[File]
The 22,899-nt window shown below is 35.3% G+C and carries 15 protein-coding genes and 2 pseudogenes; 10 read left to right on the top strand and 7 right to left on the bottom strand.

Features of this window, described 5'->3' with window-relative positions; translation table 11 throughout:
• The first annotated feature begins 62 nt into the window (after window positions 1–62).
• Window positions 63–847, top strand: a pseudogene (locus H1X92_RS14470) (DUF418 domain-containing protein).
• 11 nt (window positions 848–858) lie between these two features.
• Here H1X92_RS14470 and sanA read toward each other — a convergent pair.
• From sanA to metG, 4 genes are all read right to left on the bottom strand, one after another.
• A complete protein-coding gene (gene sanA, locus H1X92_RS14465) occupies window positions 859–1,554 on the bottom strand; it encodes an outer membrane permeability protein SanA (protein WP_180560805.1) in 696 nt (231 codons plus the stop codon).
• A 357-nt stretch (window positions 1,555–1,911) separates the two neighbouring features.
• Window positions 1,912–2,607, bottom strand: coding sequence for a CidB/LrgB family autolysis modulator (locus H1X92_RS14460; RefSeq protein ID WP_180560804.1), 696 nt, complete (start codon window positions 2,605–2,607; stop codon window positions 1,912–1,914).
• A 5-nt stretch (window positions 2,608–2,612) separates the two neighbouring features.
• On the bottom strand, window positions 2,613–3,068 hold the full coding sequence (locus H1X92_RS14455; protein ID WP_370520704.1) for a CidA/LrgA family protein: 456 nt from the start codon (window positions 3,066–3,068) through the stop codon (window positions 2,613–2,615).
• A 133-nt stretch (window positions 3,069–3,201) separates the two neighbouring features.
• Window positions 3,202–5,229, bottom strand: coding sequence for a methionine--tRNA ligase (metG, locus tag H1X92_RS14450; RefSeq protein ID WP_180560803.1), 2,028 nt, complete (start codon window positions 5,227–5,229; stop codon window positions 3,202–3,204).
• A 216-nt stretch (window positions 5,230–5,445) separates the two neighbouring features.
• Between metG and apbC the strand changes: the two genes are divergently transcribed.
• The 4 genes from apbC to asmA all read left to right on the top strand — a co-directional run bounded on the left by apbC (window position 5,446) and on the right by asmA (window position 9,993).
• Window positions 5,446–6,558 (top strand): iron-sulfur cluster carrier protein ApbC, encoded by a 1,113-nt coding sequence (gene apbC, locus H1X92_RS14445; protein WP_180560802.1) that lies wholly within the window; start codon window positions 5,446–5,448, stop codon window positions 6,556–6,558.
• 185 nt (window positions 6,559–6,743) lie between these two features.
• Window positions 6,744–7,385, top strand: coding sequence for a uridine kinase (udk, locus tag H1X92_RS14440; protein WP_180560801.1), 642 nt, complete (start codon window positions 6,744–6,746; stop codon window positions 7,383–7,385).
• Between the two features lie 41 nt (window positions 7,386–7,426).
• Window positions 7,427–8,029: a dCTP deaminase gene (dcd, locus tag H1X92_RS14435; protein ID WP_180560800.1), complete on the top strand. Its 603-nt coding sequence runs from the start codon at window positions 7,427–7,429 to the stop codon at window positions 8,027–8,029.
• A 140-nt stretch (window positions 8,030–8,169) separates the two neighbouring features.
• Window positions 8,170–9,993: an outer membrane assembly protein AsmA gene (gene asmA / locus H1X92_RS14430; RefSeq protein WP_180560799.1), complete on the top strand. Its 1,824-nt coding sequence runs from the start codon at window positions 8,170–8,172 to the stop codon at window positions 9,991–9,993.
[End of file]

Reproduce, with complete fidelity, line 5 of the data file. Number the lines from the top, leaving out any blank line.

• 11 nt (window positions 848–858) lie between these two features.